73

I'm Portuguese and every bathroom has a bidet. Only the really small ones don't. It is something I find in European countries with Latin roots (specially Portugal, Spain, France and Italy). From personal experience and of others, it is not commonly used, although useful on those few times. The main uses are to clean: Your feet: Sometimes you come home ...


17

As living in Southern Europe, bidets are pretty much ubiquitous at any home setting. Outside homes, they are only normally present in women's wcs, as it is assumed they have got to clean up themselves especially in that time of the month. I pretty much do not feel confy with them, and use only in those nasty days I go too many times to the toilet; ...


43

I won't add to the above answers, which have mostly covered the "What is it, how do I use it?" questions, so I'll go straight for the etiquette Bonus question: What is the social aspect of bidet usage in countries where they are widespread? Is it implicitly assumed everybody uses this device on a weekly/daily/hourly basis? It's like any other personal ...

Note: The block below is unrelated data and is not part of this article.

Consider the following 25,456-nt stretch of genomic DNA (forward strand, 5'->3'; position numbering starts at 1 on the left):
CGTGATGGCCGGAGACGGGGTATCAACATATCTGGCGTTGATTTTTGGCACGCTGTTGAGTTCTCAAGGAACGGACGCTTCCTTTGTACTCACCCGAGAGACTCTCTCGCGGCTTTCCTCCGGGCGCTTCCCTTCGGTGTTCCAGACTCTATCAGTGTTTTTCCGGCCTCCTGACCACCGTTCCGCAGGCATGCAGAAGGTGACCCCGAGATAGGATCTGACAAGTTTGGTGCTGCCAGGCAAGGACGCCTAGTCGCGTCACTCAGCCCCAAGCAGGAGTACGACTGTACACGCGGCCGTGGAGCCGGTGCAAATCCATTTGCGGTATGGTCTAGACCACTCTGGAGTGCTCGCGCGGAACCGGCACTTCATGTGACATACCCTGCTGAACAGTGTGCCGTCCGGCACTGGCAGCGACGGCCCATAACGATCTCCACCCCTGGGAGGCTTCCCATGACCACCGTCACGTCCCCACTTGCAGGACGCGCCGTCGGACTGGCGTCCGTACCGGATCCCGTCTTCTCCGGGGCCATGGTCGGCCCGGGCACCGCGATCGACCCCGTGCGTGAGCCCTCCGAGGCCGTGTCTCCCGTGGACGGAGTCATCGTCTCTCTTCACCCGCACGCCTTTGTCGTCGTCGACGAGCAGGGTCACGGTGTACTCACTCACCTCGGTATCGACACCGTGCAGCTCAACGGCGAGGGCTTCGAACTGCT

5

Before you start, shake water off your hands. Faced with a drier I know to be feeble, I use a flicking motion where I tuck all fingers under the thumb then spread them wide, several times. Do this over the sink, not the floor ;-) While under the air, your hands should be in motion at all times. There are two motions to combine/alternate. Motion 1 is to cup ...


1

Shake, rub, turn while shaking and rubbing. The little known secret is a certain hop on one foot that completes the drying action -- wait, it is not. I mention the hop because there is actually a secret: once you've warmed and partially dried your hands this way a little wipe on the clothes, bachelor style, will very quickly get your formerly wetted skin ...


6

My understanding, having asked and been given a partial, embarrassed answer, would be that you assume a squatted position over the fixture, without lower body contact, then use the supplied water flow to wash your functional areas after discharging waste in the otherwise appropriate receptacle. Clear yet vague? Typically there is no paper supplied, so the ...


74

Bidet Who Are You? The bidet is a sanitary installation which looks like a shallow toilet bowl with water taps. The purpose of the bidet is to clean up after you've done what you came to do in the toilet. The rationale here is that sometimes toilet paper isn't enough and you can't always shower after you went to the toilet. Enters: the bidet. I feel like I ...


3

I share your frustration with such dryers, which to me are strictly inferior in almost every way to simply providing paper towels. As indicated by Sam, part of the trick is to not have very wet hands to start with. And, as noted by Zach, one usually winds up using a slightly less-sanitary method of drying the hands. Personally, I split the difference. I ...